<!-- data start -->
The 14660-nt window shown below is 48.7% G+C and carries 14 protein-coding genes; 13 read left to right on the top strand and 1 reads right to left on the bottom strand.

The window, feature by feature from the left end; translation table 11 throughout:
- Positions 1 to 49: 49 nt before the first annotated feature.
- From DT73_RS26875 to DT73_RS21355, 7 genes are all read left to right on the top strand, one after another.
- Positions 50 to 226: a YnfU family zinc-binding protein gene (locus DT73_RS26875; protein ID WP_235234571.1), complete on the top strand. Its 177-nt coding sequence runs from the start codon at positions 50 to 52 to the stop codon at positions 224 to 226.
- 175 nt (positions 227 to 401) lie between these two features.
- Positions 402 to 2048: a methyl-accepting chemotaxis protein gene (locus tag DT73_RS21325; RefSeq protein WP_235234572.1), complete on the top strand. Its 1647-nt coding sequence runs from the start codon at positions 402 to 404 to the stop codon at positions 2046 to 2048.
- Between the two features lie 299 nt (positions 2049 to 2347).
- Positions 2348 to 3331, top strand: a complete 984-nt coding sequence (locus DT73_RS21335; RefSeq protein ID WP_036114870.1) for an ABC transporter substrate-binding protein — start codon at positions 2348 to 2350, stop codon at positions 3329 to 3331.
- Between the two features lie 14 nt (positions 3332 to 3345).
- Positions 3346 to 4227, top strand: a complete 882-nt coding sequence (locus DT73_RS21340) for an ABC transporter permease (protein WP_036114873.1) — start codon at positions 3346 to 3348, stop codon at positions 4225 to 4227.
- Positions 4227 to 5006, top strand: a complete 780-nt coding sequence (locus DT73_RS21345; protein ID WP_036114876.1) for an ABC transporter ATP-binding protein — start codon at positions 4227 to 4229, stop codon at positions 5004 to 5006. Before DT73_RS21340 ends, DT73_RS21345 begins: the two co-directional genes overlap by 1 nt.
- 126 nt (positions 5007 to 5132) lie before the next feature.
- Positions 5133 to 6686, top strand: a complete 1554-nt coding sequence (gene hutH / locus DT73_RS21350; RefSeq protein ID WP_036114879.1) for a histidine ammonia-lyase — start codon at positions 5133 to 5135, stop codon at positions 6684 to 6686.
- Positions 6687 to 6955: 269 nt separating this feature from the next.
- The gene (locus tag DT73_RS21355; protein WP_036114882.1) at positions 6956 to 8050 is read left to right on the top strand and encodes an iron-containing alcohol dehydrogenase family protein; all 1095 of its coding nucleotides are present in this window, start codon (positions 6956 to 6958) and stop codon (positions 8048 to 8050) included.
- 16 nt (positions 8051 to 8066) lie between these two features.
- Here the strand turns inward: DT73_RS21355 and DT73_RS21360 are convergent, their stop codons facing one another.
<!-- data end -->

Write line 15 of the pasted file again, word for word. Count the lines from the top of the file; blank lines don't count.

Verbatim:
- Positions 6687 to 6955: 269 nt separating this feature from the next.